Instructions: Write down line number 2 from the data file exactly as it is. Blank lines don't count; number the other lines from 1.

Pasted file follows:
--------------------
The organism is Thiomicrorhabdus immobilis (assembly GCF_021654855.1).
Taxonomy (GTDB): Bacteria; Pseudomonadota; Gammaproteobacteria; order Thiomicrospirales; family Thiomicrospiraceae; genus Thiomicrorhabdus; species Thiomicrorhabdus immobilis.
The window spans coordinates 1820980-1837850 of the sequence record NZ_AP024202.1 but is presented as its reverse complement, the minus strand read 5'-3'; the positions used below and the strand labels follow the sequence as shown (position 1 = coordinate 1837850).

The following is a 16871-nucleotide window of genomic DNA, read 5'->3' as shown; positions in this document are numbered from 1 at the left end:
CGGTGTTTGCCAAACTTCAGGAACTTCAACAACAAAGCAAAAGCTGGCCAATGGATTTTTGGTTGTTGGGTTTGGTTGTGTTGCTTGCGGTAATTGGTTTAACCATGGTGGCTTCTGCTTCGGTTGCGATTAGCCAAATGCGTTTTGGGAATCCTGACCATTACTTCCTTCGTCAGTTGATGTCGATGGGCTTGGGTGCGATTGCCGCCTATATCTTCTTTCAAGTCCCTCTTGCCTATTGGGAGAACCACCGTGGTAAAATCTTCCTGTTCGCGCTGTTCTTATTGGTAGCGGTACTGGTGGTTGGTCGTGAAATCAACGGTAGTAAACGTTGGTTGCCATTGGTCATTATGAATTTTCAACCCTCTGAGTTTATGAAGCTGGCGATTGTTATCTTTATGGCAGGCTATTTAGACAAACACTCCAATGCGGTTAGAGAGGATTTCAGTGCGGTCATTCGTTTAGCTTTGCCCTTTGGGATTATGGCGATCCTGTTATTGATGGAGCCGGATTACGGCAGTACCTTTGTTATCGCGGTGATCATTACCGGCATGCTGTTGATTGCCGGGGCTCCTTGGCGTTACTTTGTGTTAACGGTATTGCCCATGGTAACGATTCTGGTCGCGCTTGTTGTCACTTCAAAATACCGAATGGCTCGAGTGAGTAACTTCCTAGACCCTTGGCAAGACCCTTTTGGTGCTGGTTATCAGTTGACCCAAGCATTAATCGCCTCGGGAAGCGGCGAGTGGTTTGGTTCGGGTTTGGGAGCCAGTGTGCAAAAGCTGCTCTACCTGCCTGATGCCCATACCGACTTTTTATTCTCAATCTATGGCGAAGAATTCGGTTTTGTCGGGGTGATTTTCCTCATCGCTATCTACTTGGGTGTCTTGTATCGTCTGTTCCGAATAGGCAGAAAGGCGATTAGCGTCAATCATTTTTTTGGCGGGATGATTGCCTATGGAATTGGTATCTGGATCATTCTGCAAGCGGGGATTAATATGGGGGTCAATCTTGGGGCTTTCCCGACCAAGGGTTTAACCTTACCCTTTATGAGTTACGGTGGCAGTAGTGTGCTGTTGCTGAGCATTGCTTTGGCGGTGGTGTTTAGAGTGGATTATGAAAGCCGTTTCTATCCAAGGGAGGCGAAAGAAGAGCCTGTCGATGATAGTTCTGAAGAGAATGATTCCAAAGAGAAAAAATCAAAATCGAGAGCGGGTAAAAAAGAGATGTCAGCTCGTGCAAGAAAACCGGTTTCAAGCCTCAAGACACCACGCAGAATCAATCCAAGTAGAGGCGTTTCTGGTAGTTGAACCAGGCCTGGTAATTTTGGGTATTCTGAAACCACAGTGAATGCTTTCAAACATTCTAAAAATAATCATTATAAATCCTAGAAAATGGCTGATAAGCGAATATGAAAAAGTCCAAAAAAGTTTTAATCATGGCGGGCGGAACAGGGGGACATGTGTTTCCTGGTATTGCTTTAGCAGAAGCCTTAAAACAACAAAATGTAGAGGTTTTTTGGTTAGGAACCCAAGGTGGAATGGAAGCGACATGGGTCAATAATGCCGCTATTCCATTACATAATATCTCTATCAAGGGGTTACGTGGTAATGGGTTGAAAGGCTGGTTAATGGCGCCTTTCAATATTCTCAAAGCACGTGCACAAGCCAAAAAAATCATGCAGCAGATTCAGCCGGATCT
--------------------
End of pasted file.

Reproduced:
Taxonomy (GTDB): Bacteria; Pseudomonadota; Gammaproteobacteria; order Thiomicrospirales; family Thiomicrospiraceae; genus Thiomicrorhabdus; species Thiomicrorhabdus immobilis.